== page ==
Showings for this year have included: Dolby Screening Room (Access Clinic Fundraiser), the Psychoanalytic Institute of Northern California, University of California at Berkeley, the Oregon Psychoanalytic Center and Reed College. Attendance for the events ranged from 12 to 77 people and all had some special moments. At the PINC showing, for instance, a hand went up in the back and an audience member announced that he was a patient in analysis and completely understood how “The Eskimo” portrayed an necessary important element of loss in analytic work. He went on to explain that he gets up and writes a poem a day, has taken up painting with equal regularity and is starting to learn about sculpture. We all were fairly blown away by this person and his admirable use of analytic work. I’m not sure if any of us either had patients like this or were ourselves patients with such resolve. But this was one of many memorable moments where I felt such an honor to share these films with so many of the people who came to see them.
Across Culture and Countries
A special thank you to Andres Berrios who was kind enough (voluntarily) to translate the film “On Being a Patient” into Spanish for our viewers. Andres also helped with the Spanish translation of The Safe and The Eskimo. Please contact us for these translations.
If you haven’t had a chance to see “On Being a Patient,” it is on youtube here: https://www.youtube.com/watch?v=vQRWRPpbjBs&t=25s and has already surpassed 12K views. Thank you everyone for the supportive and thoughtful comments!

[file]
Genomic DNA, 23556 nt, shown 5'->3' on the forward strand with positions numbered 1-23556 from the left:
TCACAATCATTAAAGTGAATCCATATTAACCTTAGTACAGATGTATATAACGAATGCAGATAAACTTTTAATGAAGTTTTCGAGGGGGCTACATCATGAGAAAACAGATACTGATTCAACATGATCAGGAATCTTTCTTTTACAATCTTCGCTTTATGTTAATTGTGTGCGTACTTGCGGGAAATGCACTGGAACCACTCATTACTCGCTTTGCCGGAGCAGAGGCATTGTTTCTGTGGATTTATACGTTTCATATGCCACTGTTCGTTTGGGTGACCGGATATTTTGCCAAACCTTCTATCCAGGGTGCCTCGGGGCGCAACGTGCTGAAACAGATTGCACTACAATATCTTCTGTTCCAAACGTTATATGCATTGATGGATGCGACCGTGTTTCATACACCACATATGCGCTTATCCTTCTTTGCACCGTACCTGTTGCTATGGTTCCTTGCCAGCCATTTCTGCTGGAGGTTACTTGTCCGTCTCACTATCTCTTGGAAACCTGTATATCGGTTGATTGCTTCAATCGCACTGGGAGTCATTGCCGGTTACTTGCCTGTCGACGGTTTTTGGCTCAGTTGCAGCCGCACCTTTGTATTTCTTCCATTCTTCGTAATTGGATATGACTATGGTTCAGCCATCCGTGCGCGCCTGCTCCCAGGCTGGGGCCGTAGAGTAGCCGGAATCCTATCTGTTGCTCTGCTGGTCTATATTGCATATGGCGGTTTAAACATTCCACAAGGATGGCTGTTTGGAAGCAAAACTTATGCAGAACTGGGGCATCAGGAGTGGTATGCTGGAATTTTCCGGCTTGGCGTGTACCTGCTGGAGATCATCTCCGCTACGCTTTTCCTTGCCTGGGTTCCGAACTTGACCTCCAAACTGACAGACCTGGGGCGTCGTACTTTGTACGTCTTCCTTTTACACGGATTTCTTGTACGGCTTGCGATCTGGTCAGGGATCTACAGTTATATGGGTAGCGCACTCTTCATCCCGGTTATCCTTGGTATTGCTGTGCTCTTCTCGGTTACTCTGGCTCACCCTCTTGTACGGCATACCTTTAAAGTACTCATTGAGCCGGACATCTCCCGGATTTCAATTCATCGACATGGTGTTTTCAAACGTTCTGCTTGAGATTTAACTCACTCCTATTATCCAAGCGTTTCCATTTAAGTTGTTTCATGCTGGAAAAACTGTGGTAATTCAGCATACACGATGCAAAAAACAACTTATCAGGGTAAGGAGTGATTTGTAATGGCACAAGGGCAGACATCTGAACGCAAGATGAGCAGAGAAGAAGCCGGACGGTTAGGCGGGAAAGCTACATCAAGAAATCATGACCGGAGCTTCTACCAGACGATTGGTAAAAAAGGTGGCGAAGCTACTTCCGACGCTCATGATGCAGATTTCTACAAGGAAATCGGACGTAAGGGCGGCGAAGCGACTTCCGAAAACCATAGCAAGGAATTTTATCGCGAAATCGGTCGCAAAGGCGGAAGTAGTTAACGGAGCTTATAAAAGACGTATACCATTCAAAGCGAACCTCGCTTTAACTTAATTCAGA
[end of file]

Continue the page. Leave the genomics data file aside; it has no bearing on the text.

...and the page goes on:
Also, although fairly old news now but still worth mentioning. The Presenting Problems collection is for the first time being translated into Greek and will be used in classes at Aristotle University in Thessaloniki. It is with great excitement that we are able to announce the release of the films for non-English speaking audiences. Please inquire for other translations that can be made available.
California Film Awards
New York Times contributor David Steritt has a wonderful review of Presenting Problems in the Journal of American Psychoanalytic Association 59 (6). Also, “The Grudge” won a prize at the California Film Festival Award as the collection is slowly and surely being introduced to new audiences across the globe and, hopefully, the springboard for many new discussions. So feel free to let us know your reflections on the films and what you might like in the future, now that the movies have been used across a wide range of disciplines—psychology, philosophy, creative arts, media studies and the humanities. It’s always a pleasure to hear from folks everywhere!
Here is a link to a brief article on the films and their debt to the software program Studio Artist and the wonderful crew there that have been such a great help. Thanks John and everyone else at SA, very happy to be using your wonderful program that can open up so many doors for creative expression.